Lawyer Tax on Workers Comp in Florida

First, a little background as I understand workers comp:  Years ago, government, workers and employers effectively made a deal that has worked pretty well for everyone.  In that deal, workers gave up the right to sue for workplace injuries in exchange for a program where employers were required to contribute to a workers comp fund and employees are paid by a government bureaucracy for their health care and lost time.  The system is "no-fault" to the extent that it does not matter if the worker is hurt because the employer had unsafe conditions or if the worker is hurt because he did something boneheaded in violation of rules - either way he gets paid the same.  The system avoids moral hazard at least on the employers side by charging higher premiums to employers that have higher claims rates  (based on an experience mod system explained here).  Employee moral hazard (ie cheating) is supposed to be policed by the bureaucracy, and one can evaluate how much cheating is going on by how high the rates in the state are.  California used to have very high rates and lots of cheating, but has cracked down of late and things are better.  Florida is the king of workers comp fraud and employee cheating, so much so that many national insurers won't touch Florida and our rates are twice as high (or more) in Florida than in other states.

Already frustrated with Florida over the high amount of cheating and high rates, two things I have seen here of late make me doubly depressed.  First, in the last year or so we have started to see claims paid where in addition to, say, $20,000 in actual compensation to a worker, there is an equal amount paid to lawyers.  The first time, I was irate.  Why are my workers comp dollars going to lawyers?  The whole point of the workers comp system is to substitute an administrative no-fault claims system for expensive lawyers and trials.

So this week I get my second surprise about Florida workers comp.  I am down in Florida, doing some business as well as visiting the in-laws (which is why blogging has been light) when I start to hear radio commercials by law firms that say "If you have been hurt at work, call us first before you claim workers comp."  The message is not even, "call us if you think the administrative decision was unfair" but was "get us involved with every little claim."  Does this mean that I am going to start seeing a lawyer 'tax' on every workers comp claim in Florida?  If so, Floridians must have passed some pretty dumb legislation somewhere along the way.  Now, I might understand this if this was a worker backlash in some state that administratively is over-tough on workers in filing their claims, but Florida has historically been the most generous already.  I am sure most of the employers in this state have experienced the "debilitating injury the day before I was going to quit,"  a tried and true Florida technique for supplementing unemployment insurance for a bit of paid vacation.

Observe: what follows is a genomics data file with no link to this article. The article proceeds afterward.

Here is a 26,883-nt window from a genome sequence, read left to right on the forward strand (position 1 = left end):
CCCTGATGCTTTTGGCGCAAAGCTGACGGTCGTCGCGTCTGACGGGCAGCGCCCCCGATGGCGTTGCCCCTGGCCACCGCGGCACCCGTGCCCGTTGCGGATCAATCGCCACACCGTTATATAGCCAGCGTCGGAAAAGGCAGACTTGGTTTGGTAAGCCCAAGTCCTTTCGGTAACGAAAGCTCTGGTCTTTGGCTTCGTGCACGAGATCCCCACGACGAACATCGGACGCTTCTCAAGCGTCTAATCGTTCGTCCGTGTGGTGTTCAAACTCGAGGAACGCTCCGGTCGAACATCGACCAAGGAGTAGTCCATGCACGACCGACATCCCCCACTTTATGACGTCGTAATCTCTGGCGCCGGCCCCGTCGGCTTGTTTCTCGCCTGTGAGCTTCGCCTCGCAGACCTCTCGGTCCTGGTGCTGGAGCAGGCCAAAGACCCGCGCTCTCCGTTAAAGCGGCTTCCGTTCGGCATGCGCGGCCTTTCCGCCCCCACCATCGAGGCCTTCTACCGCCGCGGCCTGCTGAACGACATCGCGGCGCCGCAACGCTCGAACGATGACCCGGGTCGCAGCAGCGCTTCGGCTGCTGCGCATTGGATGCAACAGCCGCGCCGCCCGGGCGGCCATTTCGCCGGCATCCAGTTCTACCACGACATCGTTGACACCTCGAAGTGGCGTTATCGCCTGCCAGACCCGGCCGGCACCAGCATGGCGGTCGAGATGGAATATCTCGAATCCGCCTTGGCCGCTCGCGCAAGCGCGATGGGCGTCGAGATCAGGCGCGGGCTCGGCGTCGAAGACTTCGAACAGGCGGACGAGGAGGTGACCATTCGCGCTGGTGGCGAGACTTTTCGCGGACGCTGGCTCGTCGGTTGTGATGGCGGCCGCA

Maybe some of the readers can confirm if Florida did something new legislatively over the past few years that opened this up.  By the way, and I apologize in advance to all my hard-working readers in Florida, but I don't think there is any other state with a larger population of searching-for-something-for-nothing freeloaders than one can find in Florida.  Something culturally seems to be wrong here, and I wonder if Florida might not be the next California, with businesses heading for the exits.


  1. Tommy:

    More of a question than a comment. In the state of Florida, at what point is a worker covered under works-comp? Is at at the time of clocking in, is at the time of entering the building, or is at the time of pulling into the parking area for the businiess?

  2. B:

    You often hear about the many comp cheaters in the state of Florida but you don't often hear about the cases like mine where I was beaten nearly to death by a co worker (who was a convicted violent felon straight out of prison) for refusing his advances. Aside from the life saving surgery that resulted in a plate in my skull Workers Comp refused to treat my dislocated jaw for 2 years until they finaly relented and stopped "losing the paperwork", and are still jerking me around in treating a cervical spine injury. I haven't been able to work since my accident that my employers negligent hiring was responsible for. So who exactly are these no fault laws protecting? They certainly haven't provided me with the treatment I'm entiteled to. The law gives these insurance companies a million ways to jerk you around and delay treatment through endless mediations and appeals processes. In the meantime victims with ligit claims like myself are left with permanent injuries that could have been avoided with proper treatment.